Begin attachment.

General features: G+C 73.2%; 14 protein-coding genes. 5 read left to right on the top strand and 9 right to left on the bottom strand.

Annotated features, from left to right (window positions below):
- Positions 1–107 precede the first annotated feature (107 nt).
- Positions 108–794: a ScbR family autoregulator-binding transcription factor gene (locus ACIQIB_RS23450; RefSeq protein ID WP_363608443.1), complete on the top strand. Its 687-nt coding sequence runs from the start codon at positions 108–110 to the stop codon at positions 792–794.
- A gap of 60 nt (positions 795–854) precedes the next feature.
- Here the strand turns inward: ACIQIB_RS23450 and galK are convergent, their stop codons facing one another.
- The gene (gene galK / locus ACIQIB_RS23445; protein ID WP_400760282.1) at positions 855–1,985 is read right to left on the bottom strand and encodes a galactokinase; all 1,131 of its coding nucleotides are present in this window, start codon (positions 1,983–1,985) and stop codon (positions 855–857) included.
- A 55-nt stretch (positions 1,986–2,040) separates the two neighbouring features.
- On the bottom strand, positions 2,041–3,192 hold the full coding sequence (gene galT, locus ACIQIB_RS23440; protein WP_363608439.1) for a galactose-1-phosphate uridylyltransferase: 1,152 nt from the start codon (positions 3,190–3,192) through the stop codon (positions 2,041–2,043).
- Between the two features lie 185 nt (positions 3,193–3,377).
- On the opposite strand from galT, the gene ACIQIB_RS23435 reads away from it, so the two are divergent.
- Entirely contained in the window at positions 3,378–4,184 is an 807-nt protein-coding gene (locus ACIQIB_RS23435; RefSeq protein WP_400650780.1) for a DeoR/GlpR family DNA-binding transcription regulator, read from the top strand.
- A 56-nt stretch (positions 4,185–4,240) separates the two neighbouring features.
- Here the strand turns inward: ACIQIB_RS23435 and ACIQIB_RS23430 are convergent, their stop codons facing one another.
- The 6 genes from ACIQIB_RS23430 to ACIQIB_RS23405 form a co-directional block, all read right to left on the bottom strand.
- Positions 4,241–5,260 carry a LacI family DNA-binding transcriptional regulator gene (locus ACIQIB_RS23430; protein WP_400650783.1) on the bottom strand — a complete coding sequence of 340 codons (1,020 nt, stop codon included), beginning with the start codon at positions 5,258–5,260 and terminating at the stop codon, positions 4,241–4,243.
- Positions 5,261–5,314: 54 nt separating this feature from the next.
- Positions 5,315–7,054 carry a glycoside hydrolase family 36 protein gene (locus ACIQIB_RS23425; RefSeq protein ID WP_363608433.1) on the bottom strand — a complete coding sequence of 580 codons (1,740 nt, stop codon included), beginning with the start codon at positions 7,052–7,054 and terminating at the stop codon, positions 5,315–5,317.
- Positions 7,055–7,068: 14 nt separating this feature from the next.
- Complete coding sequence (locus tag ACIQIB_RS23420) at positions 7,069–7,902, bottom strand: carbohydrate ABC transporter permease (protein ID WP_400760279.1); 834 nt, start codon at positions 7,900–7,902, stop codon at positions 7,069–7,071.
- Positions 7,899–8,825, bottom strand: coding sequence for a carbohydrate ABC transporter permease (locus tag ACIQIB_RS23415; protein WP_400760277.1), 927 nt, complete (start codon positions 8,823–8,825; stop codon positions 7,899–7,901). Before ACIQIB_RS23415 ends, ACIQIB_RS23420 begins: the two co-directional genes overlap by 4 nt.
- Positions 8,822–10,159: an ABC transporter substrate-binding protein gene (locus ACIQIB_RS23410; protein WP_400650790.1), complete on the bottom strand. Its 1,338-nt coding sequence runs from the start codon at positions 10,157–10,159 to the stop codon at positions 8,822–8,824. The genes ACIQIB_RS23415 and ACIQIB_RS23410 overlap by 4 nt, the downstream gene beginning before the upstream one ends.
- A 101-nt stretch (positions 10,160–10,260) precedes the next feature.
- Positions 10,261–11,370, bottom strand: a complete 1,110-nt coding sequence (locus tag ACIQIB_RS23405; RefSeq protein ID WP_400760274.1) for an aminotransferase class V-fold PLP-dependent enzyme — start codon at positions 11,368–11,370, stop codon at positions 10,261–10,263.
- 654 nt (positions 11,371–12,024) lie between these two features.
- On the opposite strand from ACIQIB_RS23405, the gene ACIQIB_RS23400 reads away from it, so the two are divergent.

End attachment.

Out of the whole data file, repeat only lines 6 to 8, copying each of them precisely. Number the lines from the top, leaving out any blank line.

- Here the strand turns inward: ACIQIB_RS23450 and galK are convergent, their stop codons facing one another.
- The gene (gene galK / locus ACIQIB_RS23445; protein ID WP_400760282.1) at positions 855–1,985 is read right to left on the bottom strand and encodes a galactokinase; all 1,131 of its coding nucleotides are present in this window, start codon (positions 1,983–1,985) and stop codon (positions 855–857) included.
- A 55-nt stretch (positions 1,986–2,040) separates the two neighbouring features.